After a beautiful lakeside morning, I began a long gentle 4 mile climb to a pass, where I chatted with a couple with a good dog.
Then it was downhill for 2 miles before beginning the climb up to Piper Pass. Less than a mile into this climb, I passed Glacier Lake, where I had been considering eating lunch, but I did not make the turnoff to go down to its edge. I had eaten on the edge of a lake enough times that I wanted to eat in a spot with a view overlooking a lake. Guthook comments for the tentsite a quarter mile ahead promised views.
The comments were lies. No views from the supposed tentsite. Not even particularly good places to camp. But comments about the next tentsite press than a mile ahead specifically mentioned eating on a rock overlooking the lake. I figured I could put off eating for another 20 minutes.
It was a lot longer mile than I thought it would be. It involved a series of steep switchbacks back and forth across a scree field. The ladies I talked to as I stepped onto the scree promised there were indeed views ahead.
The climb was slow and ended up taking over half an hour. I was starving by the time I found the magical lunch rock. It was worth it though. I could indeed see the entire lake despite the haze.
Lunch finished, I trudged onward and upward, finishing the Piper Pass climb on a series of extremely steep switchbacks.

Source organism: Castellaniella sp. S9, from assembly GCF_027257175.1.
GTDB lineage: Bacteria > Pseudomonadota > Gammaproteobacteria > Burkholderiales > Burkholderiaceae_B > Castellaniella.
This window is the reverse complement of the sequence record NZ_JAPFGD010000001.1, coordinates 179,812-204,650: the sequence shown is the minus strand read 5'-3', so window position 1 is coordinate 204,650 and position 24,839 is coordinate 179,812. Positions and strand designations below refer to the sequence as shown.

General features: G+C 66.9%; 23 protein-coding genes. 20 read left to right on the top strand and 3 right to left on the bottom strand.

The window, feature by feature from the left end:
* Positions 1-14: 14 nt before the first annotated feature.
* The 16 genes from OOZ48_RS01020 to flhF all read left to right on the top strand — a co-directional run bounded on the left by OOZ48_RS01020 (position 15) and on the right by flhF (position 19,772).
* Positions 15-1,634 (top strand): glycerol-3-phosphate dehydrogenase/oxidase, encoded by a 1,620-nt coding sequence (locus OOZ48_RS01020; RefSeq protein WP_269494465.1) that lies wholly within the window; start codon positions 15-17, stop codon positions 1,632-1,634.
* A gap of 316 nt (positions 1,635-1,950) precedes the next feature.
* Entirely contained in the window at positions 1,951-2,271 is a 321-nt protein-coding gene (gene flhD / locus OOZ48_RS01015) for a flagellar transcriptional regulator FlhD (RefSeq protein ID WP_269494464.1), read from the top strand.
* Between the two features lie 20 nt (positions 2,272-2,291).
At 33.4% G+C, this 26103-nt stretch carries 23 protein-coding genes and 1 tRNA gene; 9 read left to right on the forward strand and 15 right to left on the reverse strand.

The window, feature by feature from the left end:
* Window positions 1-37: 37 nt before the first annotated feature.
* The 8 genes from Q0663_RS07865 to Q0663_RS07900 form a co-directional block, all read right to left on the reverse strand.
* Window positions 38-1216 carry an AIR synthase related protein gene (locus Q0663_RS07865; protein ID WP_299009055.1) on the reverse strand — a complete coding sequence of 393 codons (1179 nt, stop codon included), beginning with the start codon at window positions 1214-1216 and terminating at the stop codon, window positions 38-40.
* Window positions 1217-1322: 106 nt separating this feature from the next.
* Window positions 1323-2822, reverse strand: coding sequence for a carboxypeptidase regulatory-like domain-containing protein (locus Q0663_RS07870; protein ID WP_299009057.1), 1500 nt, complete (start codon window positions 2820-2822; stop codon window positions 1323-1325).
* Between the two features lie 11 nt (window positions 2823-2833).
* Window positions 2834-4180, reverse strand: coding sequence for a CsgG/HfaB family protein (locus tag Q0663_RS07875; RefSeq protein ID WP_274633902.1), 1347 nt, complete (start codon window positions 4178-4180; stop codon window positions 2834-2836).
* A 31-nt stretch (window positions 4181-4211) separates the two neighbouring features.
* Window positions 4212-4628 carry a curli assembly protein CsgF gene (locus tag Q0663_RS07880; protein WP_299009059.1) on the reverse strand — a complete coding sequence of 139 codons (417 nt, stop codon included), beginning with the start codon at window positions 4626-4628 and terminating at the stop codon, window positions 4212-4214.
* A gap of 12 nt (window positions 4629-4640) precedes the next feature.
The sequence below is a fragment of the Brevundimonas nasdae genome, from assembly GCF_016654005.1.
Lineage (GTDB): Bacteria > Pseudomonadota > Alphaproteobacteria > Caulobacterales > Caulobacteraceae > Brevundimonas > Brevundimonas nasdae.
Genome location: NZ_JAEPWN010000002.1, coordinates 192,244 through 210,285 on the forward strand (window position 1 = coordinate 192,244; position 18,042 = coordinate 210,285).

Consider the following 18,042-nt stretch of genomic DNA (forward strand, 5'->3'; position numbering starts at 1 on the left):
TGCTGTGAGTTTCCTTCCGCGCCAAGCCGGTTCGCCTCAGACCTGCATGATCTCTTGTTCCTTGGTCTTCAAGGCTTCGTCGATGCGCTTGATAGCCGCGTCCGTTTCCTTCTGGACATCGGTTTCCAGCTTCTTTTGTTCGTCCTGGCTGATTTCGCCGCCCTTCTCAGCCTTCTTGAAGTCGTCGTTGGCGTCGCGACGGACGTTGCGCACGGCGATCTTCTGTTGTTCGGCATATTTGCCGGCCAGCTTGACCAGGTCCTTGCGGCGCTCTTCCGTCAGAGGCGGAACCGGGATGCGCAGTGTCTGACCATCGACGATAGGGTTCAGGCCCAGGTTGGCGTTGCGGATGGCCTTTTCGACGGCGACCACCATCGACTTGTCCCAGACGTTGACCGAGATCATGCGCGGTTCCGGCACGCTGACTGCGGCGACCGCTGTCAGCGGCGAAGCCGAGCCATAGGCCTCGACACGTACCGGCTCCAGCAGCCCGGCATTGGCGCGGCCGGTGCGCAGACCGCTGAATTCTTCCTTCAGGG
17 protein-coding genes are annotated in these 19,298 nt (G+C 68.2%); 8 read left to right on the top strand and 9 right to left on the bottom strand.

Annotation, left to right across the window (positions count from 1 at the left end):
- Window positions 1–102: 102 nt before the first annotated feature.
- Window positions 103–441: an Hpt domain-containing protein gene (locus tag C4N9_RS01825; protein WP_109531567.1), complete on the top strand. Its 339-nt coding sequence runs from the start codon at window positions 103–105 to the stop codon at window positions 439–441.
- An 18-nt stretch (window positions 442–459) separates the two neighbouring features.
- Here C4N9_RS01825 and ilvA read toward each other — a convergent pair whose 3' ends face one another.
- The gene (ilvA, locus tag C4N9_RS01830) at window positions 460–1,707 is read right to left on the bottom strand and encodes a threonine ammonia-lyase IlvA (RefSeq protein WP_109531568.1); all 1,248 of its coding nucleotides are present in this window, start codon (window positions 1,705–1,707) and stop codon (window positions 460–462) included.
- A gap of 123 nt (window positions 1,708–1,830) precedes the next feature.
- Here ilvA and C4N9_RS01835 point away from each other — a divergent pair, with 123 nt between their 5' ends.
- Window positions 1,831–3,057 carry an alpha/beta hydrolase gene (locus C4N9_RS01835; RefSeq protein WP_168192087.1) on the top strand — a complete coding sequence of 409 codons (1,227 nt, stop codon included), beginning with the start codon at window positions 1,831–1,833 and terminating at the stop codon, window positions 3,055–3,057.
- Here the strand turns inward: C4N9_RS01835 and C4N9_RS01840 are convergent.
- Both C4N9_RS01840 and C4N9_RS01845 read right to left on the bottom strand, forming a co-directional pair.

Near the top, I met The Flash, the last and fastest of the Lost Boys, and the only one who hadn’t skipped ahead at any point. I told him how far ahead the others were (a couple of days) and it seemed like he would catch them in just a few more days given how much more distance he did per day than they did. I also let him know about the root beer, which he was happy to hear. It wouldn’t be as good as the trail magic I had gotten at Stevens Pass the day before but only by a slight amount.
What followed was an easy, breezy descent past Deception Lakes into a sort of valley where a lower ridge connected the trail to the side of the next ridge over, wandering up and down through a dense forest with water constantly running along or across the trail. Somewhere in here, I met someone who warned me about the danger of the Cascading Stream and the unstable logs needed to cross it.
When I finally did reach it, cutting through the middle of the ridge some 3 or 4 miles later, I realized that (1) it was aptly named–cascades all the way down, and (2) it was a giant scree field and not obvious where it connected up with the trail on the other side. I chose my own path across and ended up missing the logs entirely. Then I stopped to collect water from it since it would not be much further to my intended campsite.
Indeed, it was only a one mile climb from there up to the next place it was feasible to camp. It was late in the day and starting to get dim, but there was still plenty of time left to do all the camp things without needing a headlamp. I had already set up when a nobo came by desperate for some water and a campsite. I described the Cascading Stream, the treacherous logs, and the many campsites I had seen just a mile beyond it. He thanked me profusely, indicating I had saved him a lot of walking that day, though it sure seemed like if he hadn’t seen me, he would have continued to the same place anyway.
Total distance: 19 miles